One of the major educational topics that continues to be discussed is the importance of early childhood education. In addition to providing grade school readiness, an academic preschool program can also provide children with other enrichment opportunities. When preschool-aged children receive a high quality education, they are better prepared to succeed in kindergarten and beyond.
In the United States, around three-fourths of children between the ages of three to five are currently enrolled in some type of academic preschool program. These preprimary programs tend to consist of either classes or groups that provide a variety of educational experiences. It’s important to note that since the 1990s, there has been a steady increase in the number of children being enrolled in these types of school readiness programs.
There are some foundational criteria that provide a working definition for “school readiness.” According to the National Education Association (NEA), school readiness includes the following categories:
- Academic knowledge
- Social skills
When children have the opportunity to develop these skills in a supportive environment, they are better prepared for success in kindergarten, grade school, and beyond. Since an academic preschool curriculum is specifically designed for this age group, many of the activities are fun as well as educational. As a result, children discover that they enjoy learning, which provides a strong, positive foundation when they are exposed to more advanced curriculum.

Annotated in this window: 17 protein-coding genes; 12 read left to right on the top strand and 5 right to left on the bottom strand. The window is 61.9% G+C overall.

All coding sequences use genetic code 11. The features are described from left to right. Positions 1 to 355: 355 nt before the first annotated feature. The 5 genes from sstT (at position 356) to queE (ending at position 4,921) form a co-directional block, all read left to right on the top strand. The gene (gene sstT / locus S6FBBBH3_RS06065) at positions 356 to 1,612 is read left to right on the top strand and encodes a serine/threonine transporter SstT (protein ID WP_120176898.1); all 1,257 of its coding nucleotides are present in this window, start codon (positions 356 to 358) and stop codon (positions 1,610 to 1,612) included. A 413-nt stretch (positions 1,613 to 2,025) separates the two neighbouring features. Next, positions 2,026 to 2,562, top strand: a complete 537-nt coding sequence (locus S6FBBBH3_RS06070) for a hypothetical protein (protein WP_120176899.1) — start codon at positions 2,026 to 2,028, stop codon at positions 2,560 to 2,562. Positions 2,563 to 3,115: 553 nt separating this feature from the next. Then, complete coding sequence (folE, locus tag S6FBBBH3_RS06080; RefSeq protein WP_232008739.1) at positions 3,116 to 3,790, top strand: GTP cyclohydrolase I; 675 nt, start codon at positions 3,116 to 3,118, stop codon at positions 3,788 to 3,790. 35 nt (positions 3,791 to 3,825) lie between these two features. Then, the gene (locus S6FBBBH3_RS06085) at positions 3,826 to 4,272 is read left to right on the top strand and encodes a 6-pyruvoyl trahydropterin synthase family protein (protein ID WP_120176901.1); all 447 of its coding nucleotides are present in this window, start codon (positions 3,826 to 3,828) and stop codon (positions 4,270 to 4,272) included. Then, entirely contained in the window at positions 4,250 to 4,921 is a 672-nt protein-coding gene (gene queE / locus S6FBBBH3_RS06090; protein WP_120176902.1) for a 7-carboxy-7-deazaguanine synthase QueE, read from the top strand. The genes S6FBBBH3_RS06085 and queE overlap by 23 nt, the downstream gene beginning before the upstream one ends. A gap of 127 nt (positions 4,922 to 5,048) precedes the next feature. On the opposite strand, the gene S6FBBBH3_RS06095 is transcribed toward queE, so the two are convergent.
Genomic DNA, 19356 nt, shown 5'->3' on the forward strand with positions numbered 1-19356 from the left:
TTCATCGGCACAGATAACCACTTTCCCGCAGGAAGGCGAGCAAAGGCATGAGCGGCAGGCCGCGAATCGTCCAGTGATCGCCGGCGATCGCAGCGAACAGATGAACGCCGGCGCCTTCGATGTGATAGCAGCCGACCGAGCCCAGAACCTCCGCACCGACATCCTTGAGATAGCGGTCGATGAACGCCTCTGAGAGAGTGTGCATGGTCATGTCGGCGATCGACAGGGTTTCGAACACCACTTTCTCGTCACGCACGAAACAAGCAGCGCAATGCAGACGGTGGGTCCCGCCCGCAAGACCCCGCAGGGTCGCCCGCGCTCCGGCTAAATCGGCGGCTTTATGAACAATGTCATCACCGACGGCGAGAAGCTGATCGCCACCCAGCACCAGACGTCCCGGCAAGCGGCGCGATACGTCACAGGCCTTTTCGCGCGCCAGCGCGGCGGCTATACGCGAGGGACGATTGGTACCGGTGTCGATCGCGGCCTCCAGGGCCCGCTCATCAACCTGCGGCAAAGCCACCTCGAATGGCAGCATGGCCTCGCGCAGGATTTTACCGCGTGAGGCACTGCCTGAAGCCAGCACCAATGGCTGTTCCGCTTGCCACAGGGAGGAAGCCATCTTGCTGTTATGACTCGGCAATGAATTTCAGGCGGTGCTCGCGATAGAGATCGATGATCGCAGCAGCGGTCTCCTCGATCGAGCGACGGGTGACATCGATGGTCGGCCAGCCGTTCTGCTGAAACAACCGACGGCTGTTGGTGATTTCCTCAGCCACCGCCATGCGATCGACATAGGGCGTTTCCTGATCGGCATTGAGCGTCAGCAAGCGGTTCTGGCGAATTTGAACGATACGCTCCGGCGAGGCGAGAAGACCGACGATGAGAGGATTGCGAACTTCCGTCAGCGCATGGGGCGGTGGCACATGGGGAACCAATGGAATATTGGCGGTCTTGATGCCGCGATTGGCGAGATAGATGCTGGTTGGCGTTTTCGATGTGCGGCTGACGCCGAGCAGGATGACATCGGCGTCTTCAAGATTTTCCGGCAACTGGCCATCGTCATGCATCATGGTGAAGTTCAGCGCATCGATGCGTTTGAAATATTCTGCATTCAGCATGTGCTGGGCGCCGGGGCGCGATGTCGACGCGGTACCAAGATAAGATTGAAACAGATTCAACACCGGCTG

The NEA stresses the importance of parents being part of this process. Reading readiness, for example, can be enhanced when parents and other family members create the time to read to children. This can also assist them with further developing their vocabulary and cultural awareness along with communication and social skills.
Children obviously benefit when parents and other family members are involved in their educational process. In addition to showing children that learning is important, families are also able to provide positive reinforcement and praise for lessons learned. When children receive encouragement and are aware that they are valued, this develops their self-esteem and provides a strong foundation for future learning.
The benefits of academic preschool also include addressing the needs of children who may be at-risk. While each child is unique, without a high quality education to prepare them for kindergarten, they may not do well in grade school or beyond. Studies have shown that 25% of at-risk children may not graduate from high school, and 60% may not be prepared to attend or complete a college education.
When children are introduced to formal education within a supportive academic preschool environment, they will be more aware of what will be expected of them when they enter kindergarten. Furthermore, it’s more likely that they will be excited to learn as a result of their previous high quality education.